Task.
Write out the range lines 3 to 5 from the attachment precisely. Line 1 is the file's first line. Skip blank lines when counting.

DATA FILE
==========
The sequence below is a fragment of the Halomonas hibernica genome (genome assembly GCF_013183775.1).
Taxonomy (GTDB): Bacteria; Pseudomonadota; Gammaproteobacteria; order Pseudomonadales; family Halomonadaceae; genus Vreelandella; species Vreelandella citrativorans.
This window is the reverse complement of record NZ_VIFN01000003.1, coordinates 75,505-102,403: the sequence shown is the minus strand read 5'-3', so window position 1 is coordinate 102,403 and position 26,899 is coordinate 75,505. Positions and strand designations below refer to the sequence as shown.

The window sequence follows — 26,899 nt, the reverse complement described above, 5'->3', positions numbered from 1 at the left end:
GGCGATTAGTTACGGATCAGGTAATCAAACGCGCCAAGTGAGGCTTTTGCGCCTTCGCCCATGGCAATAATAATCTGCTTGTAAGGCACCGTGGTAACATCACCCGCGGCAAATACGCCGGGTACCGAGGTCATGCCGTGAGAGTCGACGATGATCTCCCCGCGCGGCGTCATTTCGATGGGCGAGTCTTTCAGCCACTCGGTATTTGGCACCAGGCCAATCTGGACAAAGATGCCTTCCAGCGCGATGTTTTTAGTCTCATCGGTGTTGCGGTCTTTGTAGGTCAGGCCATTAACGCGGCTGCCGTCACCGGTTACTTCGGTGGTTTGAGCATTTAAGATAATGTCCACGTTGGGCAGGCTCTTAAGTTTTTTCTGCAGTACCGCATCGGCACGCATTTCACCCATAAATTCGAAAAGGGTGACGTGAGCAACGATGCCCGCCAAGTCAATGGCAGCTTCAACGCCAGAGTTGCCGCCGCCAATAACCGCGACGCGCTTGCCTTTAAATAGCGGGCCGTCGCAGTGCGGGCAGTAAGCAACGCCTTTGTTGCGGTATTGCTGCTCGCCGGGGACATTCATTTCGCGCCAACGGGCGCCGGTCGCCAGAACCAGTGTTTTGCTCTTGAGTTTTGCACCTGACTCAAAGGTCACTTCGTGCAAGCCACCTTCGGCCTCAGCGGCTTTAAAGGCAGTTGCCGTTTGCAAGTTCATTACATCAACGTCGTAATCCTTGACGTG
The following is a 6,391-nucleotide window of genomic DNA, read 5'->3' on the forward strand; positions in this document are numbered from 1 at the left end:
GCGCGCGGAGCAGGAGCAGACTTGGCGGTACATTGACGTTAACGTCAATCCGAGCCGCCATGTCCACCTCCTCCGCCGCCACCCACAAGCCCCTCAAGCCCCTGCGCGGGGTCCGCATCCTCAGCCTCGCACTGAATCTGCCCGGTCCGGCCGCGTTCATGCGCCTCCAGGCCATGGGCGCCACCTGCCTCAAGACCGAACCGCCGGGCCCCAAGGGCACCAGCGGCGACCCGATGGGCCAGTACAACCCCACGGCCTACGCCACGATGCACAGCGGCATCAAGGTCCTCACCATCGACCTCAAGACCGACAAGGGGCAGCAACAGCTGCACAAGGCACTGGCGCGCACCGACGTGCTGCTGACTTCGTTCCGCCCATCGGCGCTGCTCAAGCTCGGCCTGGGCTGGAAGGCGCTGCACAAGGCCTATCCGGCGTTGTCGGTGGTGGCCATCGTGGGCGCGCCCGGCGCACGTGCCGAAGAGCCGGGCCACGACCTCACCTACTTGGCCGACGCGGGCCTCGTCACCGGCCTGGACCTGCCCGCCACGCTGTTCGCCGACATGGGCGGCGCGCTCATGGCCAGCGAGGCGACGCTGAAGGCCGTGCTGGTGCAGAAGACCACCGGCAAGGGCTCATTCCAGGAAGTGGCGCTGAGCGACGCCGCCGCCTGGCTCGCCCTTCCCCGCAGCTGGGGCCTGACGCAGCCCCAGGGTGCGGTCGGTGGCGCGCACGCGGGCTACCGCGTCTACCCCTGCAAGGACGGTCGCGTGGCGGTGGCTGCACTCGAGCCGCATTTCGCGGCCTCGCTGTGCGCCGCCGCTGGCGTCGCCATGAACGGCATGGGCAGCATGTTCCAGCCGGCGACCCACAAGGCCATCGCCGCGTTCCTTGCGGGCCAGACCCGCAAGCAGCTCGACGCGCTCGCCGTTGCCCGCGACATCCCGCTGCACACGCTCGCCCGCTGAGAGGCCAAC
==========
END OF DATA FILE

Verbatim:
This window is the reverse complement of record NZ_VIFN01000003.1, coordinates 75,505-102,403: the sequence shown is the minus strand read 5'-3', so window position 1 is coordinate 102,403 and position 26,899 is coordinate 75,505. Positions and strand designations below refer to the sequence as shown.

The window sequence follows — 26,899 nt, the reverse complement described above, 5'->3', positions numbered from 1 at the left end:
GGCGATTAGTTACGGATCAGGTAATCAAACGCGCCAAGTGAGGCTTTTGCGCCTTCGCCCATGGCAATAATAATCTGCTTGTAAGGCACCGTGGTAACATCACCCGCGGCAAATACGCCGGGTACCGAGGTCATGCCGTGAGAGTCGACGATGATCTCCCCGCGCGGCGTCATTTCGATGGGCGAGTCTTTCAGCCACTCGGTATTTGGCACCAGGCCAATCTGGACAAAGATGCCTTCCAGCGCGATGTTTTTAGTCTCATCGGTGTTGCGGTCTTTGTAGGTCAGGCCATTAACGCGGCTGCCGTCACCGGTTACTTCGGTGGTTTGAGCATTTAAGATAATGTCCACGTTGGGCAGGCTCTTAAGTTTTTTCTGCAGTACCGCATCGGCACGCATTTCACCCATAAATTCGAAAAGGGTGACGTGAGCAACGATGCCCGCCAAGTCAATGGCAGCTTCAACGCCAGAGTTGCCGCCGCCAATAACCGCGACGCGCTTGCCTTTAAATAGCGGGCCGTCGCAGTGCGGGCAGTAAGCAACGCCTTTGTTGCGGTATTGCTGCTCGCCGGGGACATTCATTTCGCGCCAACGGGCGCCGGTCGCCAGAACCAGTGTTTTGCTCTTGAGTTTTGCACCTGACTCAAAGGTCACTTCGTGCAAGCCACCTTCGGCCTCAGCGGCTTTAAAGGCAGTTGCCGTTTGCAAGTTCATTACATCAACGTCGTAATCCTTGACGTG